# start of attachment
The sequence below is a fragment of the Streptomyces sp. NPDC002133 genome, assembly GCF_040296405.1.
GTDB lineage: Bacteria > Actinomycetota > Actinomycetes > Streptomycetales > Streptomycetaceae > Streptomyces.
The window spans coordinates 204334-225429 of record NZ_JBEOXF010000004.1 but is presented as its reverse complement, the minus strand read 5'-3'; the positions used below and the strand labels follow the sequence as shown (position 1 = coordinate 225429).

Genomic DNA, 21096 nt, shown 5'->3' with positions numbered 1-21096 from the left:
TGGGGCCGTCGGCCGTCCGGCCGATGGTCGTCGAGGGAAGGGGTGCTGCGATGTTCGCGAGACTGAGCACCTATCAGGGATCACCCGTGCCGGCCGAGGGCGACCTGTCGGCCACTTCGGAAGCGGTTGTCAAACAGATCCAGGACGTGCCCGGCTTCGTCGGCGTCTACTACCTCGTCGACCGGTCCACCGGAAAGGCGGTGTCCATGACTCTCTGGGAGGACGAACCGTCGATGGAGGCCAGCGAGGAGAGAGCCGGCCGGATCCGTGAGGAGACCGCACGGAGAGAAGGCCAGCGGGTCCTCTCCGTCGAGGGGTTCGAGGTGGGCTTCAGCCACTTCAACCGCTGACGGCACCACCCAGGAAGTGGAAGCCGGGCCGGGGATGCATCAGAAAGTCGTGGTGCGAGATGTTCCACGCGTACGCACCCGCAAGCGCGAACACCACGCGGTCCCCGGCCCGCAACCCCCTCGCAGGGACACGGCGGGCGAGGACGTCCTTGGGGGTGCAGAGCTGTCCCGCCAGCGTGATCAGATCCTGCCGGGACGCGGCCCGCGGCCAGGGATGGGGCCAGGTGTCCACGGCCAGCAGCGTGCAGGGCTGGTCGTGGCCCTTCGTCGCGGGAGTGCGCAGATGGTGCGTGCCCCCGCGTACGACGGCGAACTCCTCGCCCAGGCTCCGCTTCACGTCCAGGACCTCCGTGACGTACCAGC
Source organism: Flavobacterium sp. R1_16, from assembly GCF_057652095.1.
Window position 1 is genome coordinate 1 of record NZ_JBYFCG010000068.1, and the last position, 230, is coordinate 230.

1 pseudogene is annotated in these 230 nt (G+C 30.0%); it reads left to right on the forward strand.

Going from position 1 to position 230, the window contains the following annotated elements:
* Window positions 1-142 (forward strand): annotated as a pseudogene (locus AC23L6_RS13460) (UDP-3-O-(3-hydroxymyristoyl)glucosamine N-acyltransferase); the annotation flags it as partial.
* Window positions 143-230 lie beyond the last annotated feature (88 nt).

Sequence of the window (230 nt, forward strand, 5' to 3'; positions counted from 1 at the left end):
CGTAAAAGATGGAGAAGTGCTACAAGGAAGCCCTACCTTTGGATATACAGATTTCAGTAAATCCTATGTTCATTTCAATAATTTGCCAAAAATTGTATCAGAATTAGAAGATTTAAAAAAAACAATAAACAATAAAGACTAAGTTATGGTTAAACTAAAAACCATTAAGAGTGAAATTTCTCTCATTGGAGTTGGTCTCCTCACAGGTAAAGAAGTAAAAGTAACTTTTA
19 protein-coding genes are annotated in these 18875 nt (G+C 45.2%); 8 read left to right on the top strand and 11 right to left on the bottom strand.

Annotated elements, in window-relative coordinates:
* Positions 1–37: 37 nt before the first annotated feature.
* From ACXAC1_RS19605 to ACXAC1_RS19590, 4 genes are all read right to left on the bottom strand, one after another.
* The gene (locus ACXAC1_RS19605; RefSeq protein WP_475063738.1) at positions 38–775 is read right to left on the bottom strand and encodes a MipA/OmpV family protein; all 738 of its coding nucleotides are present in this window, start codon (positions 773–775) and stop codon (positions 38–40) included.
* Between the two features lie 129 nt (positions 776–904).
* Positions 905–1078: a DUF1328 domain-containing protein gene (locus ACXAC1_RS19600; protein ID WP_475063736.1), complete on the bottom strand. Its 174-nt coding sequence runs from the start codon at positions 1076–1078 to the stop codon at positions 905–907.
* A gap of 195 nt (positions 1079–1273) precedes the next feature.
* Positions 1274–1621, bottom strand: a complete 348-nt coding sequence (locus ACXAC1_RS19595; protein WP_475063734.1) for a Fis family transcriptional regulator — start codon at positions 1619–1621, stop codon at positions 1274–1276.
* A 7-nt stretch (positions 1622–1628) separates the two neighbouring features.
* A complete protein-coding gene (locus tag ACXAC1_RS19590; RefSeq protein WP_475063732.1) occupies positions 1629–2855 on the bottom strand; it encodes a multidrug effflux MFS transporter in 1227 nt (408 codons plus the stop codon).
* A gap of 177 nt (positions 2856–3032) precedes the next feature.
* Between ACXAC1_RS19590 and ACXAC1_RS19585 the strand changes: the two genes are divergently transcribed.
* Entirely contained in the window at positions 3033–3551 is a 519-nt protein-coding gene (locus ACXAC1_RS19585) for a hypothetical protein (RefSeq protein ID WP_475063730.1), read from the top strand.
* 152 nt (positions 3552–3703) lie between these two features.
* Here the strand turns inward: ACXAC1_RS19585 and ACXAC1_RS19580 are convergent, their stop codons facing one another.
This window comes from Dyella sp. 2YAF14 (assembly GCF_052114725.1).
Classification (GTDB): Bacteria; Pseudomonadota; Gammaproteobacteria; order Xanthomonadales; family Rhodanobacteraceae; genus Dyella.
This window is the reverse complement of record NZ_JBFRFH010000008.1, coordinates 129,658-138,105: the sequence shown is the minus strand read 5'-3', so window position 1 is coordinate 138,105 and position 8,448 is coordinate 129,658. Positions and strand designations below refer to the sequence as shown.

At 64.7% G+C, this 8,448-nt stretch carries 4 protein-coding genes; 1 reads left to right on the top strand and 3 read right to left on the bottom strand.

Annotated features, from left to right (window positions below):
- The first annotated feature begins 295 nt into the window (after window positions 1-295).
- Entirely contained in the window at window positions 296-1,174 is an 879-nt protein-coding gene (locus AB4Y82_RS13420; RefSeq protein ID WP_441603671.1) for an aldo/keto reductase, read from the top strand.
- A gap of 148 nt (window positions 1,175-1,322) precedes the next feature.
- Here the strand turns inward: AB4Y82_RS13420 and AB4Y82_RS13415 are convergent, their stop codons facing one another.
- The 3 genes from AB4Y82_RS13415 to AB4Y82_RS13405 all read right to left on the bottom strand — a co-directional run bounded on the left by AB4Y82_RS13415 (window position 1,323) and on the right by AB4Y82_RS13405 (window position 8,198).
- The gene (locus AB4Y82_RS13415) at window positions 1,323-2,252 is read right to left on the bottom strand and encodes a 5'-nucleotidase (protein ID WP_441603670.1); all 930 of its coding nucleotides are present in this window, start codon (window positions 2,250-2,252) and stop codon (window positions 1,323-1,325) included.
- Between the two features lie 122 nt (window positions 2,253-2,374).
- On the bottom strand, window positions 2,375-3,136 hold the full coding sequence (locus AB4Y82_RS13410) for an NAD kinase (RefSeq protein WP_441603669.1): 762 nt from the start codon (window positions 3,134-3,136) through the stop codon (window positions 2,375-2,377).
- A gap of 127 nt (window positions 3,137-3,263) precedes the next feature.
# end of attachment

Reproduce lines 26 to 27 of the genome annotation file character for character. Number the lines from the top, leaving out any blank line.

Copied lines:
* Between ACXAC1_RS19590 and ACXAC1_RS19585 the strand changes: the two genes are divergently transcribed.
* Entirely contained in the window at positions 3033–3551 is a 519-nt protein-coding gene (locus ACXAC1_RS19585) for a hypothetical protein (RefSeq protein ID WP_475063730.1), read from the top strand.